Block rims can be constructed without the need for complicated bending jigs and sometimes dangeous bending situations involving boiling water or steam. For this reason some new banjo builders choose the block rim construction because it seems easier. In truth a professional quality block rim requires much more care and a high degree of craftsmanship to build. Many people think of block rims and remember pictures in books and magazines of rims with huge glue filled gaps and joints that lend themselves to structural weakness. A professional block rim has no gaps in assemly and glue jonts with tollerances  worthy of a metalworker.

What you can expect from a professional  maple block rim is a banjo with exceptional power, sometimes dramatically different, compared to a banjo built from the same parts in a traditional three play rim. You will notice a slight increase in brightness coupled with unsurpassed clarity in all tonal ranges. Because of their power, clarity and tonal range, they offer a new standard of dynamics not available on your typical three ply wood rim. And just like the traditional construction, set up is all important. A block rim is not for the timid banjo player, you will stand out.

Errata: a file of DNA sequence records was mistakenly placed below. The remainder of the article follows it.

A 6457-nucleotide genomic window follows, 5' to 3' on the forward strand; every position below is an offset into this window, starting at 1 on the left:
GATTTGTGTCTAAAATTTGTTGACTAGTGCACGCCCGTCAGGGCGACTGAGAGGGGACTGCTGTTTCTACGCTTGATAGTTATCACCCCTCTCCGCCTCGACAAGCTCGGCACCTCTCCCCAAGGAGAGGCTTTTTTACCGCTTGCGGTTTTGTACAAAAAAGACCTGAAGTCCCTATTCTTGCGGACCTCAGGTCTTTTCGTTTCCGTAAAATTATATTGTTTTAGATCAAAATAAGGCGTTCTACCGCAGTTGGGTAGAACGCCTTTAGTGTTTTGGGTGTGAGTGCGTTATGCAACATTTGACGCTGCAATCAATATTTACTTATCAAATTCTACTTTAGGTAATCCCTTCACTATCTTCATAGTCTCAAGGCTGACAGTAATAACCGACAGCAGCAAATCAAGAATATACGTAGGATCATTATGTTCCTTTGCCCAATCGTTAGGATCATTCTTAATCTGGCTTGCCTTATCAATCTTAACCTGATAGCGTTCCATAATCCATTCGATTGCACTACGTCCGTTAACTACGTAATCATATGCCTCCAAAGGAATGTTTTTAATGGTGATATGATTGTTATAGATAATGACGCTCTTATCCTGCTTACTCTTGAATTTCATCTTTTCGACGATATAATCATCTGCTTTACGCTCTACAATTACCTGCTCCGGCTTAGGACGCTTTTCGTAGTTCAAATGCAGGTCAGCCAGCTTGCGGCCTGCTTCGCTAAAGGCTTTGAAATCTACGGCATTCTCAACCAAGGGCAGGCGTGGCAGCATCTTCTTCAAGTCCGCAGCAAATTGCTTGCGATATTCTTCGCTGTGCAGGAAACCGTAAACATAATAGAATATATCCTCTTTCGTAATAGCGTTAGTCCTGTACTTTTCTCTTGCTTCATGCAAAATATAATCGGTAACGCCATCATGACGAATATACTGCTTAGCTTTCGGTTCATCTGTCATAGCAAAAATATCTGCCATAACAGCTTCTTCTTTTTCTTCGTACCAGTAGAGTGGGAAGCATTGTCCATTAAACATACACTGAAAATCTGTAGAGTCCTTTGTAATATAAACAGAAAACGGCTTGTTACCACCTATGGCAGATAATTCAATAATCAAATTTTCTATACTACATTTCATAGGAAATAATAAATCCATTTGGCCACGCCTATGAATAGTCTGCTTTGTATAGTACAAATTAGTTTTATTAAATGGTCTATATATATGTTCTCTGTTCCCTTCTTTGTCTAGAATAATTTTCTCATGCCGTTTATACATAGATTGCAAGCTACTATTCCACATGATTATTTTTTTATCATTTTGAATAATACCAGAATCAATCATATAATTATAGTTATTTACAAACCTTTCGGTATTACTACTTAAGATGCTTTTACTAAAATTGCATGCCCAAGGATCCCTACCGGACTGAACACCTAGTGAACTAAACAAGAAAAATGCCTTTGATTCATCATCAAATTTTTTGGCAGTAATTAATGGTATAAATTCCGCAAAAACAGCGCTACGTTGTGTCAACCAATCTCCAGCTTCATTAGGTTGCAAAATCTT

I have heard discussions amoung people about what kind of banjo will work with one of these rims. I hear a lot of misinformation, too often from those who dont know the current level of technology and craftsmanship being practiced. In truth, ANY banjo can be converted to a block rim if you approach the right person. I have seen on the internet discussions, people boldly advising that a block rim will not be appropriate for Mastertone style banjo. This is ignorance. A quality block rim will inhance everything that is good in a bluegrass banjo, often surpassing the qualities that define bluegrass banjo.